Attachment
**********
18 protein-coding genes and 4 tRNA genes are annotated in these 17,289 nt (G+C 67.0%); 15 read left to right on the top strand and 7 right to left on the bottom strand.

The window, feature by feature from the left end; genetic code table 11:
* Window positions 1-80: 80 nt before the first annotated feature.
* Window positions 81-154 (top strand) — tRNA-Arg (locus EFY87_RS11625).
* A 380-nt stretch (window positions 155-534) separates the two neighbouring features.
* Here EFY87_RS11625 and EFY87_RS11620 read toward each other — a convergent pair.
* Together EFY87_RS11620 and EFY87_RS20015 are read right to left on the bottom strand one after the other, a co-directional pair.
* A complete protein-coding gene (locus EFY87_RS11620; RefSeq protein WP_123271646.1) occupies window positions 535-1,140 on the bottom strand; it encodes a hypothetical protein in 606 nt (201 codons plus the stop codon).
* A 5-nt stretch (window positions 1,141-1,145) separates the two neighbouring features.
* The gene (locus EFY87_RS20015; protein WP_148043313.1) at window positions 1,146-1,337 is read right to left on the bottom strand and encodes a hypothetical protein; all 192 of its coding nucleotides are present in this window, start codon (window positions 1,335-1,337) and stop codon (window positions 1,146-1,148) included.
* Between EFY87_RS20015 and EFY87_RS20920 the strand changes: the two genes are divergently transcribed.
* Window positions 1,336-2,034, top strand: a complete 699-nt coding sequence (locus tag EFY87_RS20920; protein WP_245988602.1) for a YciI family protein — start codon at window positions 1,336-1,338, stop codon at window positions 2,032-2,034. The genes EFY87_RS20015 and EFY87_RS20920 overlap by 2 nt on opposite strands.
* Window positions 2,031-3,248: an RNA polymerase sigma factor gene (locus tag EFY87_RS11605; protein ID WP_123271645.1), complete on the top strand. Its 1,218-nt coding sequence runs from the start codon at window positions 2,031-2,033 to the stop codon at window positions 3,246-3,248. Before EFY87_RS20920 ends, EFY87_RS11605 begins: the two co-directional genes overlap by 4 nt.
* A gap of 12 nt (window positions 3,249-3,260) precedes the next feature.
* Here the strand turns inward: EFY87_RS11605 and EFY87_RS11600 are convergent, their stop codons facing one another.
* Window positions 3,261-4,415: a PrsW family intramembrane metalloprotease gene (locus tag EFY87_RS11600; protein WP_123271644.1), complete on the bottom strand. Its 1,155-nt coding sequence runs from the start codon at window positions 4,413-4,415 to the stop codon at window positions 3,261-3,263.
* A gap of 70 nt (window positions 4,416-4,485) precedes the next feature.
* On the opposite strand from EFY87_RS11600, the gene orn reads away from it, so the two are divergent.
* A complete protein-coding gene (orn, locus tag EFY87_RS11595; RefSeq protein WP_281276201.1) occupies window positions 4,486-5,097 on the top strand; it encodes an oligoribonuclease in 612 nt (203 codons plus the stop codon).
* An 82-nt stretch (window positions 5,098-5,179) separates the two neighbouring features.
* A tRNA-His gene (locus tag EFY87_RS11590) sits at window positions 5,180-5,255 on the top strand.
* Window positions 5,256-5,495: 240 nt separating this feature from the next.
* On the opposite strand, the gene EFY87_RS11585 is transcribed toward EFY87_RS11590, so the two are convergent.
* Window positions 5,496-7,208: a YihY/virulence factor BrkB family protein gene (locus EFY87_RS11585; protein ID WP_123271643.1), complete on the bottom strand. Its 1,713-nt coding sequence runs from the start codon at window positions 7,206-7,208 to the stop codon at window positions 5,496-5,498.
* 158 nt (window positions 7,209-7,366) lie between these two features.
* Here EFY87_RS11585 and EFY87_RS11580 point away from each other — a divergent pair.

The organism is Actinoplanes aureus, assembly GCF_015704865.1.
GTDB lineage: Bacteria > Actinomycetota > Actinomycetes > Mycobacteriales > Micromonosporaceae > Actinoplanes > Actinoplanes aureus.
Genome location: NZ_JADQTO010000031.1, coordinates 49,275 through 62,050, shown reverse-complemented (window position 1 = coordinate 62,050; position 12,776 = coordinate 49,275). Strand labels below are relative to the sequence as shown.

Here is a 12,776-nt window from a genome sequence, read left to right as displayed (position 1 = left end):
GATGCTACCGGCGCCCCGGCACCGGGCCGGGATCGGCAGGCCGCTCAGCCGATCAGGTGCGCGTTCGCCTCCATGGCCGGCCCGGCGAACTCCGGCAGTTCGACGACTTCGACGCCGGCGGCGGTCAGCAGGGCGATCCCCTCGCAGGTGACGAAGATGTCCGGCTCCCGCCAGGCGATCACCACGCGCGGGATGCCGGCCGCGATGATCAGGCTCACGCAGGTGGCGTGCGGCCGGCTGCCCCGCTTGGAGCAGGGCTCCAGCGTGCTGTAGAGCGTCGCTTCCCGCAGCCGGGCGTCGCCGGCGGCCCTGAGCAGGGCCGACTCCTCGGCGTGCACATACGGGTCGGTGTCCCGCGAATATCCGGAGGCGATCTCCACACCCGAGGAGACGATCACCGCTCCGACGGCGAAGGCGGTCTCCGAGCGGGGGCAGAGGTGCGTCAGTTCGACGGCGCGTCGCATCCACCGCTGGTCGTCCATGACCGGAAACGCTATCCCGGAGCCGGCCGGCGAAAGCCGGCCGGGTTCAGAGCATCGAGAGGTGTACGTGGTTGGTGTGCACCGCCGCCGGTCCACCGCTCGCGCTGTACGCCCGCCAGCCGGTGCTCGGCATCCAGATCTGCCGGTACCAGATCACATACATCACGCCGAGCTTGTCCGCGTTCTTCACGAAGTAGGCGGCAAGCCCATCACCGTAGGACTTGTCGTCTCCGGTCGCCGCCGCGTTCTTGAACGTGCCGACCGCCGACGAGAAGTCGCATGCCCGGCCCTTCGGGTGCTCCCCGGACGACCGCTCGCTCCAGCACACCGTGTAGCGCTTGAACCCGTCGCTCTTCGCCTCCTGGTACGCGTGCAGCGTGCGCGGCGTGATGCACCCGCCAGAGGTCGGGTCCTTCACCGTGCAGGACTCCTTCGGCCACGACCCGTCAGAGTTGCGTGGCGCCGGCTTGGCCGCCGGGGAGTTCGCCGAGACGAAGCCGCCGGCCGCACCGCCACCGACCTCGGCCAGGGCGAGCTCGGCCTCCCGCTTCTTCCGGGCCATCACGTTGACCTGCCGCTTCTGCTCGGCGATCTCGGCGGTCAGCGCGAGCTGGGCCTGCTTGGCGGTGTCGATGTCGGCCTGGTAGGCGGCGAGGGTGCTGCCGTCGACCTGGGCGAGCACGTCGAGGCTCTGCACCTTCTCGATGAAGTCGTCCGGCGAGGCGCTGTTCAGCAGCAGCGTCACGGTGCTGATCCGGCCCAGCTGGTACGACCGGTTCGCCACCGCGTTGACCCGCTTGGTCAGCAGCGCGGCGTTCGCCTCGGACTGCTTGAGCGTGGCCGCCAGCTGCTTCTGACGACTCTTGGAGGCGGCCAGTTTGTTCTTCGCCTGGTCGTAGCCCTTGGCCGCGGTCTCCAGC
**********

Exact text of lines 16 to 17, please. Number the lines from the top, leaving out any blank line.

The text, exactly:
* Window positions 3,261-4,415: a PrsW family intramembrane metalloprotease gene (locus tag EFY87_RS11600; protein WP_123271644.1), complete on the bottom strand. Its 1,155-nt coding sequence runs from the start codon at window positions 4,413-4,415 to the stop codon at window positions 3,261-3,263.
* A gap of 70 nt (window positions 4,416-4,485) precedes the next feature.